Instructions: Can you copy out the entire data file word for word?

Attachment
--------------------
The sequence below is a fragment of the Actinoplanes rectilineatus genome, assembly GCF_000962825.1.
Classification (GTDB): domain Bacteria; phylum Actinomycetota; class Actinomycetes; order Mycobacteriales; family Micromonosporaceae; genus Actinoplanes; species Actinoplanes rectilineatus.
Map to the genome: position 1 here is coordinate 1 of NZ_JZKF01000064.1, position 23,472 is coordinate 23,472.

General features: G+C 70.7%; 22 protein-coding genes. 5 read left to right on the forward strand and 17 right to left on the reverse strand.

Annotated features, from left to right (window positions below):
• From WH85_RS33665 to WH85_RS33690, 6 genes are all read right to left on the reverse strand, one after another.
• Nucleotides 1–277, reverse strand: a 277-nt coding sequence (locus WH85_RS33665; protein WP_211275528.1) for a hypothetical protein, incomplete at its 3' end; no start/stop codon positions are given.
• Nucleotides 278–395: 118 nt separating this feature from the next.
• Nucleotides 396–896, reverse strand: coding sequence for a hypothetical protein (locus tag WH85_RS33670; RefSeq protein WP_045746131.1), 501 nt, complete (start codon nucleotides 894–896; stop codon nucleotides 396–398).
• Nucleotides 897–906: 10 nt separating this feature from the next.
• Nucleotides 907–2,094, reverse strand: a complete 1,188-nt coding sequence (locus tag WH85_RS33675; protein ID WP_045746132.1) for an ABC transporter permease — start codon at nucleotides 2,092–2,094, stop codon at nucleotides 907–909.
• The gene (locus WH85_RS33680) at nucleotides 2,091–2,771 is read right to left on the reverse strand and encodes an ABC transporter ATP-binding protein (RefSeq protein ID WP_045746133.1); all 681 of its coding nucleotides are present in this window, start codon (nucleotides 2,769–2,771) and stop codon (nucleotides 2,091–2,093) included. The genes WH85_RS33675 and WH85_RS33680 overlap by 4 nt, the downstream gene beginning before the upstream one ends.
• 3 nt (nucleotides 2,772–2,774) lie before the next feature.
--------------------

The sequence below is a fragment of the Actinoplanes rectilineatus genome, assembly GCF_000962825.1.
Classification (GTDB): domain Bacteria; phylum Actinomycetota; class Actinomycetes; order Mycobacteriales; family Micromonosporaceae; genus Actinoplanes; species Actinoplanes rectilineatus.
Map to the genome: position 1 here is coordinate 1 of NZ_JZKF01000064.1, position 23,472 is coordinate 23,472.

General features: G+C 70.7%; 22 protein-coding genes. 5 read left to right on the forward strand and 17 right to left on the reverse strand.

Annotated features, from left to right (window positions below):
• From WH85_RS33665 to WH85_RS33690, 6 genes are all read right to left on the reverse strand, one after another.
• Nucleotides 1–277, reverse strand: a 277-nt coding sequence (locus WH85_RS33665; protein WP_211275528.1) for a hypothetical protein, incomplete at its 3' end; no start/stop codon positions are given.
• Nucleotides 278–395: 118 nt separating this feature from the next.
• Nucleotides 396–896, reverse strand: coding sequence for a hypothetical protein (locus tag WH85_RS33670; RefSeq protein WP_045746131.1), 501 nt, complete (start codon nucleotides 894–896; stop codon nucleotides 396–398).
• Nucleotides 897–906: 10 nt separating this feature from the next.
• Nucleotides 907–2,094, reverse strand: a complete 1,188-nt coding sequence (locus tag WH85_RS33675; protein ID WP_045746132.1) for an ABC transporter permease — start codon at nucleotides 2,092–2,094, stop codon at nucleotides 907–909.
• The gene (locus WH85_RS33680) at nucleotides 2,091–2,771 is read right to left on the reverse strand and encodes an ABC transporter ATP-binding protein (RefSeq protein ID WP_045746133.1); all 681 of its coding nucleotides are present in this window, start codon (nucleotides 2,769–2,771) and stop codon (nucleotides 2,091–2,093) included. The genes WH85_RS33675 and WH85_RS33680 overlap by 4 nt, the downstream gene beginning before the upstream one ends.
• 3 nt (nucleotides 2,772–2,774) lie before the next feature.